he case of the Guyra Ghost or rather Poltergeist began in April 1921 with “tremendous thumpings” on the walls followed by showers of stones which eventually broke every window in the tiny weather-board cottage just outside Guyra. Nobody could see who or what was creating the mayhem but it was soon noticed the attacks seemed to be focused on 12-year-old Minnie. Stones smashed through her bedroom window and fell on her bed.
Apparently one of the Bowen children confessed to tossing some rocks on the roof to scare a younger sibling, but this didn’t seem to account for the extent of the phenomenon, especially as these things kept happening even when the place was surrounded by policemen.
Local residents – many of whom had observed the phenomena at the Bowen’s – became quite jittery. Some took to sleeping with loaded guns at hand; one young girl was wounded in the head and several other people narrowly escaped being shot. The local police sergeant, who sat up night after night at the cottage amid the interminable thumps and showers of stones, broke under the strain and was sent away for a ‘rest’.
Alarmed at the dangerous situation that was developing, the State government sent a team of detectives from Sydney. They maintained a constant surveillance of the stressed but co-operative Bowen family, interrogated a large number of Guyra residents and organised teams of up to 80 armed volunteers. But, despite a double cordon around the house the mighty thumping continued, “sufficient to shake the cottage to its foundations and audible to watchers a hundred yards from the house.” To those outside, the thumping appeared to come from within; to those inside, it seemed to come from outside.
At its peak, the ‘Guyra Ghost’ created international interest. One of the people drawn to the remote township by the mystery was a certain Mr Moors, a personal friend of Sir Arthur Conan Doyle who shared his interest in psychic phenomena. Given full access to the house, he removed portions of the roof to create lookout posts and set an elaborate system of traps.
Completely unimpressed, the ‘ghost’ continued its maddening mayhem. Moors and his five assistants were completely flummoxed; they couldn’t even say for sure whether the walnut-sized stones were thrown from inside or outside the house. But where the foreign expert failed, a local ghost-buster may have partially succeeded.
When Ben Davey of Uralla, a student of spiritualism and theosophy, visited the Bowen household he learned that May, a daughter of Mrs Bowen’s by a former marriage, had died about three months earlier. As he told The Sunday Times later, he immediately suspected the spirit of the dead girl was trying to communicate with young Minnie. After a spate of knockings, a tearful Minnie confessed that May had spoken to her, saying “Tell mother not to worry, I’ll watch and guard over you all.” Then all poltergeist activity ceased … at least for a while. When, to the despair of all, the thumpings and stone-falls recommenced, Minnie’s parents, in desperation, sent her to her grandmother’s house in Glen Innes 60 kilometres away. Proof that she really had been the focus of the polt’s attention was soon provided it followed her there.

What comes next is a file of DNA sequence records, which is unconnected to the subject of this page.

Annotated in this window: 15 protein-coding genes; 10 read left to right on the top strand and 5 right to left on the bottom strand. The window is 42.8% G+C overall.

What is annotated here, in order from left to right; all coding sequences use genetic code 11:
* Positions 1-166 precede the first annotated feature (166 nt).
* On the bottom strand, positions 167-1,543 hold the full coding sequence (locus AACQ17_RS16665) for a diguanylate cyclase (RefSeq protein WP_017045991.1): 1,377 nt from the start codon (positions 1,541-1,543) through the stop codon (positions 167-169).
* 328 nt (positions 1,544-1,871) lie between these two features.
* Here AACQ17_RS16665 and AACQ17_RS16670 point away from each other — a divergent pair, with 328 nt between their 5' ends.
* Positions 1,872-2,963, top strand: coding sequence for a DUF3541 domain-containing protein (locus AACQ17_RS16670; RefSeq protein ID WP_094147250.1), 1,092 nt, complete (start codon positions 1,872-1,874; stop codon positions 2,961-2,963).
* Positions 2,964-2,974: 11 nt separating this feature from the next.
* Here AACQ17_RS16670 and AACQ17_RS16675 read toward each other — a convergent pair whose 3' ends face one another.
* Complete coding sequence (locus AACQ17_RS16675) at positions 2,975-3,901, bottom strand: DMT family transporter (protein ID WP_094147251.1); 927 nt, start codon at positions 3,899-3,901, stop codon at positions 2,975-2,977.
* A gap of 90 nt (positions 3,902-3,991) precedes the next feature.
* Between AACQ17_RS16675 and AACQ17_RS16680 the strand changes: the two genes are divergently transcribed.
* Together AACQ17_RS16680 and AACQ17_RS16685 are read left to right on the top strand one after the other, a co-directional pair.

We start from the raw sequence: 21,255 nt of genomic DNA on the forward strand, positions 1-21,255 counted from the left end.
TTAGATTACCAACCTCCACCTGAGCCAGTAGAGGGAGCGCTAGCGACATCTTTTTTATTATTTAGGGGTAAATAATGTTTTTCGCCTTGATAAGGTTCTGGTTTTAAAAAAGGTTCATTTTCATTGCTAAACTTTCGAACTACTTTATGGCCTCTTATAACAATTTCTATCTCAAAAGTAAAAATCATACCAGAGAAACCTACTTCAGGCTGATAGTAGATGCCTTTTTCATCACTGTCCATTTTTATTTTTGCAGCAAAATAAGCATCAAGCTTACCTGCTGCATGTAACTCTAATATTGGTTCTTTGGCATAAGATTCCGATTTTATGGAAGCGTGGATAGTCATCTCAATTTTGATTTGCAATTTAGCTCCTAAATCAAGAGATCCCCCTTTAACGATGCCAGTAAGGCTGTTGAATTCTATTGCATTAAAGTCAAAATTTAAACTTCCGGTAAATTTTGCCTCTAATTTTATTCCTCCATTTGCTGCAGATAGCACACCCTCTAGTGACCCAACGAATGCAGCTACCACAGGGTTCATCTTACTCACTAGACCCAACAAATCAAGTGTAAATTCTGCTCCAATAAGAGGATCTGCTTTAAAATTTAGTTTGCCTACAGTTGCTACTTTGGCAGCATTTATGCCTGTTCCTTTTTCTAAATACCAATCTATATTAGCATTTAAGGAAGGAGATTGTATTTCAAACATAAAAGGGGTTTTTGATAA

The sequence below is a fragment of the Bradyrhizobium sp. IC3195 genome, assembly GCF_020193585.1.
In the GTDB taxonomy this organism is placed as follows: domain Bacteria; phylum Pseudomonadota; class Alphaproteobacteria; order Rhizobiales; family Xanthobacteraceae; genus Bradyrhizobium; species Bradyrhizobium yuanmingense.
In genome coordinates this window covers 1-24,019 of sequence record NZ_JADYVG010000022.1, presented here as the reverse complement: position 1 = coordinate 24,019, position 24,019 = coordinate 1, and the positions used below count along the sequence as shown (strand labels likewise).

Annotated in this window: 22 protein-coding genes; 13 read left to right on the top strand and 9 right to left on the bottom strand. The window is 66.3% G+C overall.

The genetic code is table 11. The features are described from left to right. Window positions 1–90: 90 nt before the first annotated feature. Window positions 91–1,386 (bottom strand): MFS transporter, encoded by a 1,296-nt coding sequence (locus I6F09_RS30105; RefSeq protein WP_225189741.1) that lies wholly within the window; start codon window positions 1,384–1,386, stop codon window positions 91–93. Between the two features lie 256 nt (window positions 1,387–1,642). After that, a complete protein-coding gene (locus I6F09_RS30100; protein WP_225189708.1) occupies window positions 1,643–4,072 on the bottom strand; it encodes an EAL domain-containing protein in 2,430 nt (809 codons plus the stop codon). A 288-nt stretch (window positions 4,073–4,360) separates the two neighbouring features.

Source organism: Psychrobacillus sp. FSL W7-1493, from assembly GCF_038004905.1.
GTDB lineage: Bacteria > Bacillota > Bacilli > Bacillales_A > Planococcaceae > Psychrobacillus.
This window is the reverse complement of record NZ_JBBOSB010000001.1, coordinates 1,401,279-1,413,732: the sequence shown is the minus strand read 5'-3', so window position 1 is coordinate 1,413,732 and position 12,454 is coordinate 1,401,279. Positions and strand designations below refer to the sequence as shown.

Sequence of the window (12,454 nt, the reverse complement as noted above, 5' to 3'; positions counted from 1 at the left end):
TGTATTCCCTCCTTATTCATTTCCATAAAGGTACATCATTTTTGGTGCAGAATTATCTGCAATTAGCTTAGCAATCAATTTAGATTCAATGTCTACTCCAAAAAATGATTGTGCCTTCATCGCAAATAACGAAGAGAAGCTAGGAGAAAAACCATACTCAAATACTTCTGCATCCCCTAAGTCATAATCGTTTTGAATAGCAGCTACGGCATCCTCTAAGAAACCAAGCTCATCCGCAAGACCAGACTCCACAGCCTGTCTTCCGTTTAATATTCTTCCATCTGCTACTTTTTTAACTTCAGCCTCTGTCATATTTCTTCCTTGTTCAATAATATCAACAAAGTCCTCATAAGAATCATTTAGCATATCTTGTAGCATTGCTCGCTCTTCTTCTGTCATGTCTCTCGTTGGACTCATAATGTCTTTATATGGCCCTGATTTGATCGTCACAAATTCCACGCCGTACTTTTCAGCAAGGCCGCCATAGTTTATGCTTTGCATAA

The second house was situated in town, but the wall-shaking thumps were as difficult to explain as ever. Some thumps were heavy enough to dislodge ornaments on a sideboard. When a 200-pound man threw his full weight against the wall next to the sideboard, the ornaments did not even shake. After a time Minnie’s parents brought her back to the Guyra cottage. Thereafter, it seems, the strange phenomena simply faded away.
Nowadays, it is hard to find any resident of Guyra who knows much about the story that pushed the little town into the limelight so many years ago. The two houses involved in the mystery still stand, although the Bowen residence has been enlarged and renovated. The current occupants, though a little nervous when they moved in, have never heard a peep out of the ‘ghost’.
Twelve-year-old Minnie appears to have been a typical “poltergeist medium” – the kind of troubled adolescent who very often seems to be the focus and possibly the unconscious instigator of some polt attacks. A Sunday Times journalist considered her a rather odd little girl: “Minnie is tall, thin and dark, with peculiar dark, introspective eyes that never seem to miss any movement in a room. When she speaks to you she never smiles and seems to look beyond or through you … she has a rather uncanny aptitude for anticipating questions, almost before they are asked. ”
Minnie Bowen grew up, married and, as Mrs Inks, lived for many years, apparently normally, in Armidale. If she knew more about the ‘Guyra Ghost’ there is no record of her telling anyone about it in later life. In about 1988 or ’89, the elderly, slow-moving lady was run over and killed, just outside Armidale.
Source: unexplained australia
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